B5: Creative Couples Counseling Directive Techniques: Advanced Ways To Help Clients Avoid Failure To Connect


This session includes an interactive “toolkit” for couples counselors and other professionals seeking to help couples who face problems with communicating about addictions. Attendees will engage in a discussion about the “Miscommunication Model” directive technique for use in couples counseling. The model is a tool that can be used by helpers to build therapeutic alliances, understand diversities, set goals, and promote insight. Creative techniques to facilitate self-disclosures, boundary setting, and forgiveness and adaptations on techniques originated by Satir, Maslow, and Berne will be discussed.

Barbara Mahaffey, PhD, LPCC-S, Associate Professor, Ohio University, Chillicothe, OH

Mary Jane Preece, PhD, LPCC-S, PCC-S, CRC, Assistant Professor, Ohio University, Chillicothe, OH

B6: Collaborative Ways Communities Can Tackle The Heroin Epidemic


This presentation will introduce a collaborative-based partnership between a university, a local agency, and law enforcement to increase awareness and preventive interventions for opiate addictions. This unique project utilizes a non-confrontational intervention called "conversation for change" which are held at community locations, not courtrooms. Participants are those who have opiate addictions and are at risk of an overdose. Family members are also encouraged to participate in the conversation for change. Topics covered are motivational interviewing, education about the use of Narcan Kits, and process of implementing community collaboration partnerships. We will address ways you can develop a similar program in your area.

Huma Bashir, EdD, PCC-S, LICDC, Assistant Professor, Clinical Mental Health Counseling, Wright State University, Dayton, OH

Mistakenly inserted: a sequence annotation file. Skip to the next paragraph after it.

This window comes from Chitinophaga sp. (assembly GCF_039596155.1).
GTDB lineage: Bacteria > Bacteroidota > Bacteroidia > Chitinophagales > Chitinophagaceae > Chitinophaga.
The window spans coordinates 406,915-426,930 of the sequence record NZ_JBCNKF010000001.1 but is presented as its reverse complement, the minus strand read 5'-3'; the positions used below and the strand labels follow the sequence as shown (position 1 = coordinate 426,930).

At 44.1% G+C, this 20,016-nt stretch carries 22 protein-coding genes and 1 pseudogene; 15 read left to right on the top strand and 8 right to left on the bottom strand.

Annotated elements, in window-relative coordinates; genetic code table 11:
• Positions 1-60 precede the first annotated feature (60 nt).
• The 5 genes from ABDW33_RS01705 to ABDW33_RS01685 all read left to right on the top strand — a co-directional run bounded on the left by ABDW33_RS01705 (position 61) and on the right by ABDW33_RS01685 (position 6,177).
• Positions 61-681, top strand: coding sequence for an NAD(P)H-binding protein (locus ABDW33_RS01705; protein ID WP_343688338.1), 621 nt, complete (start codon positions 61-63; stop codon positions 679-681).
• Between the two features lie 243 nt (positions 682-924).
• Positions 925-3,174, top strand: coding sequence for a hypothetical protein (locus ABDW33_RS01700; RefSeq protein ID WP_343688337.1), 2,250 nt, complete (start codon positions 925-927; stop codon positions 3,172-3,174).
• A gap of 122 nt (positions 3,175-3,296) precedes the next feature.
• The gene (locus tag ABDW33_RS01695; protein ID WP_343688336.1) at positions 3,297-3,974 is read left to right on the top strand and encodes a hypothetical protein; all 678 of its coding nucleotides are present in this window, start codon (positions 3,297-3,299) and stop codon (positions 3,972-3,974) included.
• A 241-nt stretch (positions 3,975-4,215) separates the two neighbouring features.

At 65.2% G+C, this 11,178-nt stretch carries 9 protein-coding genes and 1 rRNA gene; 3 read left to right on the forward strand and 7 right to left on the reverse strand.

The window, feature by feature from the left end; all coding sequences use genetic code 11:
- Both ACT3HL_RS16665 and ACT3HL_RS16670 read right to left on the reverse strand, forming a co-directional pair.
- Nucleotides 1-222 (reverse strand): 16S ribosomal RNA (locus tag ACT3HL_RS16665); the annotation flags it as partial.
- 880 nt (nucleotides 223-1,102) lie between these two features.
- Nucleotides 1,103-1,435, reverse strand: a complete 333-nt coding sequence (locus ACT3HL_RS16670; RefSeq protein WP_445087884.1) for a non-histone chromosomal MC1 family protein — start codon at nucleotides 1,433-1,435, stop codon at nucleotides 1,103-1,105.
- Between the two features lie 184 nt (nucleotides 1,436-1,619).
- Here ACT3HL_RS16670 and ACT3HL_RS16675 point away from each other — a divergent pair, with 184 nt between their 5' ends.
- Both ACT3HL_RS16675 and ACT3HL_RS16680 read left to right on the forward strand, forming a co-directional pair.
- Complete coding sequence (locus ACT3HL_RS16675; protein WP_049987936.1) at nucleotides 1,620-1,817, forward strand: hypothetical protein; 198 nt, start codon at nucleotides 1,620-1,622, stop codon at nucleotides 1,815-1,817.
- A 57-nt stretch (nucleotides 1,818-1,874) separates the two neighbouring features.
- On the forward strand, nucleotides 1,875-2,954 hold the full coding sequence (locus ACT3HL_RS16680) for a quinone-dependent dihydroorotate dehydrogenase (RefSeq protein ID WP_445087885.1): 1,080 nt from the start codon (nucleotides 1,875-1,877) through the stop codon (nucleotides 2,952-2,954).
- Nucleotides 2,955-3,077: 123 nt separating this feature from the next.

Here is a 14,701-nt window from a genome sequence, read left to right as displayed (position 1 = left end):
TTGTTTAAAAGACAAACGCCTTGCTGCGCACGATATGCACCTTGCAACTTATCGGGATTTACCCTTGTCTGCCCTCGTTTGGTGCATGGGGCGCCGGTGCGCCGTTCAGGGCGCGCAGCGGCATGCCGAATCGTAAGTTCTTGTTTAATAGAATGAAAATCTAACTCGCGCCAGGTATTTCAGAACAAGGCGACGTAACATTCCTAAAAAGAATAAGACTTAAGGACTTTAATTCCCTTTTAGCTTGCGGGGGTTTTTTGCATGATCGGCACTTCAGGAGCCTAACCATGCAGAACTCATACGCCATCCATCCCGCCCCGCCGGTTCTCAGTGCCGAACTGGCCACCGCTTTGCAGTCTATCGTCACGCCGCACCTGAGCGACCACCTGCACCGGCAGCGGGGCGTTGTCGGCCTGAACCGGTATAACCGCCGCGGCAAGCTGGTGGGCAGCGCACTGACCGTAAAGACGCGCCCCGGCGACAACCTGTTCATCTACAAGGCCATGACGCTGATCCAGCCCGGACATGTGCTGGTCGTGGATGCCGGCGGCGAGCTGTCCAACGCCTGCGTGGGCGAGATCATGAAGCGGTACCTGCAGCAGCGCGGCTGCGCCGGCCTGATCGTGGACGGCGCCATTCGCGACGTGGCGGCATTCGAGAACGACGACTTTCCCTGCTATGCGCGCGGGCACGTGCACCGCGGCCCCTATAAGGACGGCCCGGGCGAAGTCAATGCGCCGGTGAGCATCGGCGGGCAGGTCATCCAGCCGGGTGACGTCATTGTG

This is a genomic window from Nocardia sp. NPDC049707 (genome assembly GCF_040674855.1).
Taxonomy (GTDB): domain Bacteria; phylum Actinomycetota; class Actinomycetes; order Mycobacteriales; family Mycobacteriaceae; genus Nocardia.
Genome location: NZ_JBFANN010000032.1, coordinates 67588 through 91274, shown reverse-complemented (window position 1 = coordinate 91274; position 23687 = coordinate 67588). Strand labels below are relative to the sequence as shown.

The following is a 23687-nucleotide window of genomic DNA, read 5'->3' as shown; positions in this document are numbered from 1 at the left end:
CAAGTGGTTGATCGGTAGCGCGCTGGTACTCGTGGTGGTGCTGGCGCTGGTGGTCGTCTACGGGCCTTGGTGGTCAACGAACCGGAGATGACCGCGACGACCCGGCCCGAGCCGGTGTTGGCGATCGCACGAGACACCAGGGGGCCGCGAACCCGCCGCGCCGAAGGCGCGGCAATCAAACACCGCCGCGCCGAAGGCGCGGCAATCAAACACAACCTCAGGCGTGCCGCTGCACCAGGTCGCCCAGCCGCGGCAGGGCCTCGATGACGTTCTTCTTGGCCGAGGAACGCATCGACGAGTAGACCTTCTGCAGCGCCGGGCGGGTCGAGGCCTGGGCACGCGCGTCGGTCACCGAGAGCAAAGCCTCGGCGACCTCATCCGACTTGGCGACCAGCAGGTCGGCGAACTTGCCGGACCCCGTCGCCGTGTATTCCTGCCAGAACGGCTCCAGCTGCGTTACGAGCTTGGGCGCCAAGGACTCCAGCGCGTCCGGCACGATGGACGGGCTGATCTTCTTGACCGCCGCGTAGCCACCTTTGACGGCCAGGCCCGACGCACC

John Conteh, EdD, LPC (PA), ACS, NCC, Assistant Professor, Wright State University, Dayton, OH

B7: Lily's Place: A New Model Of Care For Babies Born Drug Exposed

Session Has Been Canceled

B8: Completing An Integrated Assessment For Mental Health & Substance Use Disorders

This session will provide the clinician who completes Diagnostic Assessments (DA) with information on common screening tools, how to strengthen their clinical interview to yield a fuller clinical picture specifically when clients are presenting with both mental health and substance use symptoms. It will provide insight into how addressing the client's concept of spirituality and culture at the time of the DA will render a framework of support to build individualized treatment.

Ashley Kopaniasz, MA, LPCC-S, LICDC-S, Director of Integrated Alcohol and Drug Treatment Services, Unison Behavioral Health Group, Inc., Toledo, OH

B9: Abstinence Planning: The New Relapse Prevention

Abstinence planning involves typical relapse prevention planning e.g. triggers, cues, high-risk situations and how to avoid these. However, these are negative motivators, which are rarely successful long-term. How do you not think about using when your focus is on not using? What abstinence planning does is to concentrate more on positive motivators, what the person will be doing. Identifying their values and incorporating those into their lifestyle, developing fun and fulfilling interests, hobbies and leisure activities that “feed their soul.” It also incorporates building a support system whether traditional or non-traditional.

Robert Snipes, CADC, Director, Intensive Residential Treatment, Stepping Stones, Joliet, IL

B10: Men And Trauma: The Missing Piece


Traditional models for working with men were built around "breaking men down" which continues to have a significant influence on the ways in which men are treated by programs. Little attention has been paid to the impact of trauma on males. Many treatment professionals may be unintentionally re-traumatizing male participants thereby increasing their risk of failure in the program. This presentation will introduce trauma informed care for men using the groundbreaking curriculum, Helping Men Recover, co-authored by Dan Griffin senior fellow at The Meadows, and offer practical guidance and tools for professionals working with men in navigating these challenging areas.

Christopher Dorval, MSW, LCDP, LCDC-S, ICADC, CPRS, Consultant, Griffin Recovery Enterprises, Johnson, RI